Cover up? Review of Home Office handling of Westminster child sex allegations slammed
A supposedly independent review of the Home Office’s handling of allegations about decades of systemic child abuse that infiltrated Westminster has ruled that it’s impossible to discern if there was an establishment cover-up.
Conducted by the chief executive of the National Society for Prevention of Cruelty to Children (NSPCC), the inquiry examined whether the Home Office carried out an adequate and effective review last year into its handling of damning information relating to alleged historic child sex abuse.
Key findings of the report include a definitive lack of evidence the Home Office financed the Paedophile Information Exchange, and the government department’s “chaotic” system for keeping records.
— House of Commons (@HouseofCommons) November 11, 2014
On the question of a potential cover-up, Peter Saunders of the National Association of People Abused in Childhood told the Home Affairs Committee he’s unsure of whether documents relating to historic child sex abuse allegations were purposefully destroyed. But he added he wasn't surprised files had vanished when they identified "people at the top of the political tree" in relation to such alleged criminality.
WhileNSPCC chief PeterWanless' review found no evidence of a historic cover-up of child abuse supposedly carried out by establishment figures, May was unable to rule out the possibility.
"I cannot stand here and say the Home Office was not involved in a cover-up in the 1980s and that is why I am determined to get to the truth,” she said on Tuesday.
In 1983, the late Conservative MP Geoffrey Dickens wrote to then-Home Secretary Leon Brittan warning he would expose the identities of eight public figures he suspected of engaging in child abuse unless concrete action was pursued. The information Dickens submitted allegedly contained the names of police officers and MPs suspected of being child abusers.
In 2013, senior civil servant Mark Sedwill launched a review into the Home Office’s handling of abuse allegations between 1979 and 1999 – including the information submitted to Brittan by Dickens.
However, no official record of child sex abuse allegations made by Dickens surfaced. Rather, Sedwill’s review revealed the Home Office had “lost or destroyed” 114 files – consisting of an array of child sex abuse allegations. In July of this year, May requested Wanless examine the review carried out in 2013, amid heightened concerns regarding its efficacy and integrity.
Wanless faced heated questioning from MPs on Tuesday as he offered evidence to the Commons Home Affairs Select Committee, but May avoided direct questioning by addressing the findings of the review in a written statement.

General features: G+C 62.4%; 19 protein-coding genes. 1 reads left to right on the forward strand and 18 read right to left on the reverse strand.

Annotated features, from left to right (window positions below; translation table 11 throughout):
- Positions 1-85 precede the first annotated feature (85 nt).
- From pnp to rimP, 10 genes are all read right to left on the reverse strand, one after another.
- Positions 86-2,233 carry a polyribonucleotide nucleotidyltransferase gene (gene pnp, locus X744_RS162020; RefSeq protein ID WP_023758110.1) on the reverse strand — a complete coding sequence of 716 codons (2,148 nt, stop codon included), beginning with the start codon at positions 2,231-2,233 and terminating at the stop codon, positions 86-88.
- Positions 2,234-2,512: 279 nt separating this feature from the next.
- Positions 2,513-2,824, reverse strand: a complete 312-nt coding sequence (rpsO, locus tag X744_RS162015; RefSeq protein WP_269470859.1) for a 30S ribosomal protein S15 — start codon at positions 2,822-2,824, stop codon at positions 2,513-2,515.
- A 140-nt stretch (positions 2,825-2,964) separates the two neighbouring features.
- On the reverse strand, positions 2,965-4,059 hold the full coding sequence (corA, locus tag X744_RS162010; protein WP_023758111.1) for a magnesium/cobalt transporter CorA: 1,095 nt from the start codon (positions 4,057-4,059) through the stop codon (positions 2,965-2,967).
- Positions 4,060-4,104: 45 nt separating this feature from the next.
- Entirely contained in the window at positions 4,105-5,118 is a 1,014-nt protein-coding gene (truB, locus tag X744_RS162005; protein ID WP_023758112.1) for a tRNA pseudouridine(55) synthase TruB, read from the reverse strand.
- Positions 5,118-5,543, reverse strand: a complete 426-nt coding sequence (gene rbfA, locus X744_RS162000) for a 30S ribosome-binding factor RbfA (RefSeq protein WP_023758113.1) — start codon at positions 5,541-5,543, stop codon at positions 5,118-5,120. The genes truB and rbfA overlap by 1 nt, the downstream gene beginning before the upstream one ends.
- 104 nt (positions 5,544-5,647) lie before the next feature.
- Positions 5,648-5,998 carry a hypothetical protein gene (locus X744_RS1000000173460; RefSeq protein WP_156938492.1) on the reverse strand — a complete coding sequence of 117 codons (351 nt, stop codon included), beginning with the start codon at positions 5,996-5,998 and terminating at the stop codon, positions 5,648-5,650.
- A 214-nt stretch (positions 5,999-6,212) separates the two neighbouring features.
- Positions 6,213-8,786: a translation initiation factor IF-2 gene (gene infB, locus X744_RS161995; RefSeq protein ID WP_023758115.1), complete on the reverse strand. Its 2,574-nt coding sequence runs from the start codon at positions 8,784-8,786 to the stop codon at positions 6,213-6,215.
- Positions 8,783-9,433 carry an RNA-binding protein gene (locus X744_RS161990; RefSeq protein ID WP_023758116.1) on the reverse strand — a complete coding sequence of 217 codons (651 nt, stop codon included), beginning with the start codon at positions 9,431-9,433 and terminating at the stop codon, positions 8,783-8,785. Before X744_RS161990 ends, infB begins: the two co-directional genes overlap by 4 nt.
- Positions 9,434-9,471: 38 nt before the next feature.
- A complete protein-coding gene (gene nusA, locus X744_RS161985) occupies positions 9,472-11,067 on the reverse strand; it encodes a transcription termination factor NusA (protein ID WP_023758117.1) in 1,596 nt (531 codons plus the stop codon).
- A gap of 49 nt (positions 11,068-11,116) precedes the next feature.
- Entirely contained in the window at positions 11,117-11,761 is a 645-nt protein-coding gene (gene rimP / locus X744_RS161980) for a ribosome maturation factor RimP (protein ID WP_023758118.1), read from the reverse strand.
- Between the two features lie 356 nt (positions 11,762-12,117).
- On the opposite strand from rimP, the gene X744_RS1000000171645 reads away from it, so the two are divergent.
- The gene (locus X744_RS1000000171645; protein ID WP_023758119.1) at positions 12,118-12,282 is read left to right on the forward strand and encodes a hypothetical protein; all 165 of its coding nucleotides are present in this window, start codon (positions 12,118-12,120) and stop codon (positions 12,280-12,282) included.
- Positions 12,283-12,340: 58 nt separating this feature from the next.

The NSPC chief's report revealed files were routinely destroyed by the Home Office. It failed, however, to cast further light on allegations of systemic child sex abuse carried out by elite members of Britain’s law enforcement and political establishment in the 1970s, ’80s and ’90s.
Wanless' inquiry mirrored findings of Sedwill’s review into the missing Dickens files, which concluded there was no hard evidence to suggest they had been destroyed or removed inappropriately. It also also failed to uncover the fate of the missing Dickens dossier.
Speaking to the House of Commons on Tuesday, the NSPC chief executive told MPs the Home Office’s filing system is “a mess.” The absence of a logical and effective system for isolating and retaining files relating to cases of alleged child sex abuse made it “extremely difficult”to decipher whether enough was done to investigate these matters previously, he added.
Labour sharply criticized the Home Secretary’s decision to avoid direct scrutiny and questioning by MPs with respect to Wanless’ findings, warning her actions were shameful.
May’s failure to face the house and answer questions “on a matter of this level of public concern” is utterly unacceptable, an anonymous Labour source told the Guardian.
The relative failure of Wanless’ inquiry to cast any new light on the allegations, formerly made by Dickens, will fuel the ongoing debate over the need for an official and comprehensive national inquiry into claims of historic child abuse carried out by senior establishment figures. Home Affairs Committee chair, Keith Vaz, said there was strong reason to believe the broader inquiry into child sex abuse due to begin this week should become a statutory investigation.
Shadow Home Secretary Yvette Cooper has called upon May to clarify whether Wanless’ inquiry was merely a formulaic review of old information or whether the NSPCC chief had been granted access to original files, had been allowed to pursue new lines of inquiry, and had been able to genuinely look for the missing Dickens files.
Cooper said absolute transparency is essential in this regard, particularly in light of allegations against the Home Office that claims of historic child sex abuse had been mishandled.
Wanless Review couldn't use high tech techniques to find missing Home Office paedo docs because...there wasn't time. http://t.co/G0J8wxSNrD
— Faisal Ahmed (@chintito) November 10, 2014
Sorry HMRC - I've lost all my receipts. #Wanless
— Mr Ethical (@nw_nicholas) November 11, 2014
#Wanless The question still has to be asked, 'why was there no investigation at the time?'
— joanne stowell (@JOYOURPAPARAZZI) November 11, 2014